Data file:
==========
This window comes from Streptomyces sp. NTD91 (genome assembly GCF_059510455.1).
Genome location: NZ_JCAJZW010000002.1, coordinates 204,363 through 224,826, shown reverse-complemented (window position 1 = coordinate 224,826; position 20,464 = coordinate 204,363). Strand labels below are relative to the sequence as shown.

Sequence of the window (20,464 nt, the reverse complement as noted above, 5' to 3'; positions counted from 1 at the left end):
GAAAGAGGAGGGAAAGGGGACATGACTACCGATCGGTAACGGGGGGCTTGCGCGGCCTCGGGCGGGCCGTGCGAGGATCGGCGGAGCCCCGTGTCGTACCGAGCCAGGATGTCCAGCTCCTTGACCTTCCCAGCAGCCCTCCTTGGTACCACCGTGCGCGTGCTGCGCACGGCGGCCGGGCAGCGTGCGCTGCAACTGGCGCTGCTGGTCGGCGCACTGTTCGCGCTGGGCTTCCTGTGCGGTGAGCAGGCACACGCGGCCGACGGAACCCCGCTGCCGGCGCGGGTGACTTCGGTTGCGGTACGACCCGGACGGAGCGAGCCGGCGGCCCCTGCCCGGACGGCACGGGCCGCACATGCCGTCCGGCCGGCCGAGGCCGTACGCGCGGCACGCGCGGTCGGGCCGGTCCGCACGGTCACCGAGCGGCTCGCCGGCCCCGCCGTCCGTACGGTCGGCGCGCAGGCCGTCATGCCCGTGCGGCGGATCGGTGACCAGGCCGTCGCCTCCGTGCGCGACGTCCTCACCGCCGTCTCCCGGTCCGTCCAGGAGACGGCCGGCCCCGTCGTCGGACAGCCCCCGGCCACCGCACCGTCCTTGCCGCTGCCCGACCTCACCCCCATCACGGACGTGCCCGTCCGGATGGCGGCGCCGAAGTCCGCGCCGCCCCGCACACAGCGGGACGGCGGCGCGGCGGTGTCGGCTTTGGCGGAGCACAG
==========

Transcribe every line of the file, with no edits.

This window comes from Streptomyces sp. NTD91 (genome assembly GCF_059510455.1).
Genome location: NZ_JCAJZW010000002.1, coordinates 204,363 through 224,826, shown reverse-complemented (window position 1 = coordinate 224,826; position 20,464 = coordinate 204,363). Strand labels below are relative to the sequence as shown.

Sequence of the window (20,464 nt, the reverse complement as noted above, 5' to 3'; positions counted from 1 at the left end):
GAAAGAGGAGGGAAAGGGGACATGACTACCGATCGGTAACGGGGGGCTTGCGCGGCCTCGGGCGGGCCGTGCGAGGATCGGCGGAGCCCCGTGTCGTACCGAGCCAGGATGTCCAGCTCCTTGACCTTCCCAGCAGCCCTCCTTGGTACCACCGTGCGCGTGCTGCGCACGGCGGCCGGGCAGCGTGCGCTGCAACTGGCGCTGCTGGTCGGCGCACTGTTCGCGCTGGGCTTCCTGTGCGGTGAGCAGGCACACGCGGCCGACGGAACCCCGCTGCCGGCGCGGGTGACTTCGGTTGCGGTACGACCCGGACGGAGCGAGCCGGCGGCCCCTGCCCGGACGGCACGGGCCGCACATGCCGTCCGGCCGGCCGAGGCCGTACGCGCGGCACGCGCGGTCGGGCCGGTCCGCACGGTCACCGAGCGGCTCGCCGGCCCCGCCGTCCGTACGGTCGGCGCGCAGGCCGTCATGCCCGTGCGGCGGATCGGTGACCAGGCCGTCGCCTCCGTGCGCGACGTCCTCACCGCCGTCTCCCGGTCCGTCCAGGAGACGGCCGGCCCCGTCGTCGGACAGCCCCCGGCCACCGCACCGTCCTTGCCGCTGCCCGACCTCACCCCCATCACGGACGTGCCCGTCCGGATGGCGGCGCCGAAGTCCGCGCCGCCCCGCACACAGCGGGACGGCGGCGCGGCGGTGTCGGCTTTGGCGGAGCACAG